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Oct
23
answered Center-of-mass frame for massless particles
Oct
23
comment How can Lorentz contraction be “directly” measured?
There are plenty of high-precision experiments that show relativistic effects without the necessity of accelerating anything to a significant fraction of $c$. A good example is the famous Hafele-Keating experiment.
Oct
23
answered How can Lorentz contraction be “directly” measured?
Oct
23
revised Sound diffraction through a single slit
added 548 characters in body
Oct
23
comment Black hole “no hair” theorem
Electric charge isn't quite as special as you're thinking. The no-hair theorems you usually hear about are for electrovac assumptions. So the special role of electric fields as opposed to any other fields is put in as an assumption. There are known counterexamples if you allow other fields. See livingreviews.org/lrr-1998-6 .
Oct
22
comment Why GPS is at LEO?
@JerrySchirmer: That's not quite right. The usual goal is to locate yourself on a map, i.e., horizontally, and for that you get the best accuracy when the satellites are close to the horizon.
Oct
22
comment Sound diffraction through a single slit
I wasn't the person who flagged it as low quality, but the original answer was only one sentence.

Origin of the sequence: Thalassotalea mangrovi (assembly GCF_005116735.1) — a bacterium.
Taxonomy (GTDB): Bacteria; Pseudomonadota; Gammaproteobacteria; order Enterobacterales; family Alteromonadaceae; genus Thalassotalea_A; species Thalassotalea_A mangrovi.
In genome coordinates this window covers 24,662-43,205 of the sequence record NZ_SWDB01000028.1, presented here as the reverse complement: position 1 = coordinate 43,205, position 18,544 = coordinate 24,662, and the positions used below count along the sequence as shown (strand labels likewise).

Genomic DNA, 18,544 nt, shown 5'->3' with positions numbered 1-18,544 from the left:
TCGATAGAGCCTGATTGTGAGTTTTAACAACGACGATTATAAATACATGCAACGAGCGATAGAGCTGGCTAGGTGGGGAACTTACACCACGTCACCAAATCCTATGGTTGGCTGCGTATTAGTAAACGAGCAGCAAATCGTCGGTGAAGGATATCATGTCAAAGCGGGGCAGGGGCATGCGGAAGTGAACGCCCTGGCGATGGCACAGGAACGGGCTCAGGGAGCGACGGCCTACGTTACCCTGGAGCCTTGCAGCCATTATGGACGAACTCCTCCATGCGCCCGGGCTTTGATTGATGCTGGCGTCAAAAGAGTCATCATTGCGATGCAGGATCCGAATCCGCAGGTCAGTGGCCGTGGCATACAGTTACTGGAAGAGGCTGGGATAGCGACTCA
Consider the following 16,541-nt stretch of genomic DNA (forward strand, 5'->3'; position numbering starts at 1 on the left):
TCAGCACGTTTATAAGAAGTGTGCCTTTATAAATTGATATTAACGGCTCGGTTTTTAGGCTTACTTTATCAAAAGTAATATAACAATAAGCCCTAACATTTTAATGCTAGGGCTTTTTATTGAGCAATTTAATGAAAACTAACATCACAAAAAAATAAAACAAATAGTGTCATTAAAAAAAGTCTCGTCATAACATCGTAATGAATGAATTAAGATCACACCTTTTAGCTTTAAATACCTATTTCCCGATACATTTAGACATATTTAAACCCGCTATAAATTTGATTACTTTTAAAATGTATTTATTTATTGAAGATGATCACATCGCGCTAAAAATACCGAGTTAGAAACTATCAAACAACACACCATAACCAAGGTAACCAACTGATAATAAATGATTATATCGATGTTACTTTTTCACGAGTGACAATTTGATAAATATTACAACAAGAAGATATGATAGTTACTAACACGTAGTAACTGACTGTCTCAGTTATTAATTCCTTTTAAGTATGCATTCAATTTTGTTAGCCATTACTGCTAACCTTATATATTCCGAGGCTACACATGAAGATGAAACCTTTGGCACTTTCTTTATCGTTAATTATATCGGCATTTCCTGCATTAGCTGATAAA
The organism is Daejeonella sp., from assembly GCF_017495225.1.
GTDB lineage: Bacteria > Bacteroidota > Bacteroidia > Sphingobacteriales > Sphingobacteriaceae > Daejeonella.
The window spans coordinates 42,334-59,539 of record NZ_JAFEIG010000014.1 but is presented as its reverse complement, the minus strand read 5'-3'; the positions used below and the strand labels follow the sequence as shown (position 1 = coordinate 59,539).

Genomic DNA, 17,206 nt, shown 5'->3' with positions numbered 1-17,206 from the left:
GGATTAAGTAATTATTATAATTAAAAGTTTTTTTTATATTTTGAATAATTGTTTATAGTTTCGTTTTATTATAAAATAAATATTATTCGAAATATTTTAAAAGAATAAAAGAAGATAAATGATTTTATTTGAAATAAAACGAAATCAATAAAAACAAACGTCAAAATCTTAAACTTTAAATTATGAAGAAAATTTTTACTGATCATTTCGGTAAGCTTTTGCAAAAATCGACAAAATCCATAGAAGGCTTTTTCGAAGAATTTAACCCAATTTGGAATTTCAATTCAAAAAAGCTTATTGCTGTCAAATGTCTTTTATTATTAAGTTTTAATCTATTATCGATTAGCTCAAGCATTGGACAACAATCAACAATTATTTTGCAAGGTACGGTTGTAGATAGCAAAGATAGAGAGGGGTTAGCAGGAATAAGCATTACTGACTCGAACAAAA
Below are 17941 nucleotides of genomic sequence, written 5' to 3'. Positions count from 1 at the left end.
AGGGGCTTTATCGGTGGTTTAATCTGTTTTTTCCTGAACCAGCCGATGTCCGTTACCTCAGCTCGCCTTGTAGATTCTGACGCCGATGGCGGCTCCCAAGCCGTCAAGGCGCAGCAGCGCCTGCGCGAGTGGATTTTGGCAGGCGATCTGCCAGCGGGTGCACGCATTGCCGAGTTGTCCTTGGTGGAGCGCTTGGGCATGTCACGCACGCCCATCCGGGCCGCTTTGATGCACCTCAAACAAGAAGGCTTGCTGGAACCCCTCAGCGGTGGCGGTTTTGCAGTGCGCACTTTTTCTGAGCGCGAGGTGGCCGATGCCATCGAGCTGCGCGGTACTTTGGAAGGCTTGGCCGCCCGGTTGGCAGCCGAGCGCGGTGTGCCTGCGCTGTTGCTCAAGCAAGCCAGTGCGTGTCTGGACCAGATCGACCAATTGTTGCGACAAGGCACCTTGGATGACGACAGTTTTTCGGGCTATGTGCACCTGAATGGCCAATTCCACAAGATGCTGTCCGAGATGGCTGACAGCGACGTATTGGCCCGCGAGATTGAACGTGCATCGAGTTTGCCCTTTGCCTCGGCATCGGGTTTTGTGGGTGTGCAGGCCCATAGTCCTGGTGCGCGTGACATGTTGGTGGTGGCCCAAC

Oct
22
comment Sound diffraction through a single slit
I don't think this is right, for the reasons given in my answer. Note that I gave three separate mechanisms for the diffraction to behave differently.
Oct
22
comment Sound diffraction through a single slit
@Floris: You could also worry about the dielectric constant of the material, etc. You can't just assume a material with no electromagnetic properties -- such a material would be perfectly transparent.
Oct
22
awarded  Cleanup
Oct
22
revised Sound diffraction through a single slit
rolled back to a previous revision
Oct
22
revised Sound diffraction through a single slit
added 247 characters in body
Oct
22
answered Sound diffraction through a single slit
Oct
22
comment Sound diffraction through a single slit
related: physics.stackexchange.com/questions/5886/… physics.stackexchange.com/questions/141562/…
Oct
22
comment Recommended books for undergraduate electrodynamics
@ChrisWhite: No way. Jackson has much more depth and breadth than Purcell. I learned E&M from Purcell as an undergrad and had Jackson in grad school, and there was a ton I learned from Jackson.
Oct
22
answered For a massless pulley moving upwards with acceleration, is the upward force equal to the downward force?
Oct
22
comment For a massless pulley moving upwards with acceleration, is the upward force equal to the downward force?
The force equations you provided are wrong. He's applying Newton's second law to the pulley, which is perfectly legitimate.
Oct
22
comment For a massless pulley moving upwards with acceleration, is the upward force equal to the downward force?
I see. I edited the question a little and retracted my close vote.
Oct
22
revised For a massless pulley moving upwards with acceleration, is the upward force equal to the downward force?
clarify based on comments
Oct
22
comment For a massless pulley moving upwards with acceleration, is the upward force equal to the downward force?
Clearly, since there is a net upward force, the pulley itself will accelerate upwards. Huh? Why doesn't the whole apparatus just drop?